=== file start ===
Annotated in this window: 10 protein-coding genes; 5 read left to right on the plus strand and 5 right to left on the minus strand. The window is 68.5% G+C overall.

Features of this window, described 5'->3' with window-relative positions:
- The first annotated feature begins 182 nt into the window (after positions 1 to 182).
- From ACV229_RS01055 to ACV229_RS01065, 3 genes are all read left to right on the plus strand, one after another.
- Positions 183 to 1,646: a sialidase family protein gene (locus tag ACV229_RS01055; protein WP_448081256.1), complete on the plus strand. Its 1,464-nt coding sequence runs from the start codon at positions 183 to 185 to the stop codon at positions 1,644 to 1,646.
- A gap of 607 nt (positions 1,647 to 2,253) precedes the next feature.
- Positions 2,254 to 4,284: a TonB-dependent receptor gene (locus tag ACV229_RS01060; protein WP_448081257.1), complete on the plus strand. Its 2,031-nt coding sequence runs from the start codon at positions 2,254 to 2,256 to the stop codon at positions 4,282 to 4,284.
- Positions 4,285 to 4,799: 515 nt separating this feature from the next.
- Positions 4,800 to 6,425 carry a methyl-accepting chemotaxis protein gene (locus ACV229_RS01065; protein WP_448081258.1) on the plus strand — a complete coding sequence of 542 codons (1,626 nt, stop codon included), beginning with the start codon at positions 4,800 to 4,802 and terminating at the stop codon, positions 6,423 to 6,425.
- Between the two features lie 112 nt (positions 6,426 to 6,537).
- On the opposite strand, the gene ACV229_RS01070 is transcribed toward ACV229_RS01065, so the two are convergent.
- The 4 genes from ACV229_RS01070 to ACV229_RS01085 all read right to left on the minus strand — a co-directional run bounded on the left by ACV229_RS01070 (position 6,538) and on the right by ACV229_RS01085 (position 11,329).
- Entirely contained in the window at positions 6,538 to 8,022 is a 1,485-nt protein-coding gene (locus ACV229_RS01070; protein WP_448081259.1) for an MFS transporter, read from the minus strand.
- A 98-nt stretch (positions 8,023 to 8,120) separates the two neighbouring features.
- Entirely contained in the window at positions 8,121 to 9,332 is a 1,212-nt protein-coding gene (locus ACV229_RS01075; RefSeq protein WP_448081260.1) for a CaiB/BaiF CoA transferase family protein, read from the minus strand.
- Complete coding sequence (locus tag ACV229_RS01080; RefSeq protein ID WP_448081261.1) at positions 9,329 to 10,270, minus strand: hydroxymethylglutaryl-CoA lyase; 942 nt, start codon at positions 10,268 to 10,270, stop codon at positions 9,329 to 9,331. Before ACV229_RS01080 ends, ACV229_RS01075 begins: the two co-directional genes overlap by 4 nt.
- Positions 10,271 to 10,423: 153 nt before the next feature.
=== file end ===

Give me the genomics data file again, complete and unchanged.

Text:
Annotated in this window: 10 protein-coding genes; 5 read left to right on the plus strand and 5 right to left on the minus strand. The window is 68.5% G+C overall.

Features of this window, described 5'->3' with window-relative positions:
- The first annotated feature begins 182 nt into the window (after positions 1 to 182).
- From ACV229_RS01055 to ACV229_RS01065, 3 genes are all read left to right on the plus strand, one after another.
- Positions 183 to 1,646: a sialidase family protein gene (locus tag ACV229_RS01055; protein WP_448081256.1), complete on the plus strand. Its 1,464-nt coding sequence runs from the start codon at positions 183 to 185 to the stop codon at positions 1,644 to 1,646.
- A gap of 607 nt (positions 1,647 to 2,253) precedes the next feature.
- Positions 2,254 to 4,284: a TonB-dependent receptor gene (locus tag ACV229_RS01060; protein WP_448081257.1), complete on the plus strand. Its 2,031-nt coding sequence runs from the start codon at positions 2,254 to 2,256 to the stop codon at positions 4,282 to 4,284.
- Positions 4,285 to 4,799: 515 nt separating this feature from the next.
- Positions 4,800 to 6,425 carry a methyl-accepting chemotaxis protein gene (locus ACV229_RS01065; protein WP_448081258.1) on the plus strand — a complete coding sequence of 542 codons (1,626 nt, stop codon included), beginning with the start codon at positions 4,800 to 4,802 and terminating at the stop codon, positions 6,423 to 6,425.
- Between the two features lie 112 nt (positions 6,426 to 6,537).
- On the opposite strand, the gene ACV229_RS01070 is transcribed toward ACV229_RS01065, so the two are convergent.
- The 4 genes from ACV229_RS01070 to ACV229_RS01085 all read right to left on the minus strand — a co-directional run bounded on the left by ACV229_RS01070 (position 6,538) and on the right by ACV229_RS01085 (position 11,329).
- Entirely contained in the window at positions 6,538 to 8,022 is a 1,485-nt protein-coding gene (locus ACV229_RS01070; protein WP_448081259.1) for an MFS transporter, read from the minus strand.
- A 98-nt stretch (positions 8,023 to 8,120) separates the two neighbouring features.
- Entirely contained in the window at positions 8,121 to 9,332 is a 1,212-nt protein-coding gene (locus ACV229_RS01075; RefSeq protein WP_448081260.1) for a CaiB/BaiF CoA transferase family protein, read from the minus strand.
- Complete coding sequence (locus tag ACV229_RS01080; RefSeq protein ID WP_448081261.1) at positions 9,329 to 10,270, minus strand: hydroxymethylglutaryl-CoA lyase; 942 nt, start codon at positions 10,268 to 10,270, stop codon at positions 9,329 to 9,331. Before ACV229_RS01080 ends, ACV229_RS01075 begins: the two co-directional genes overlap by 4 nt.
- Positions 10,271 to 10,423: 153 nt before the next feature.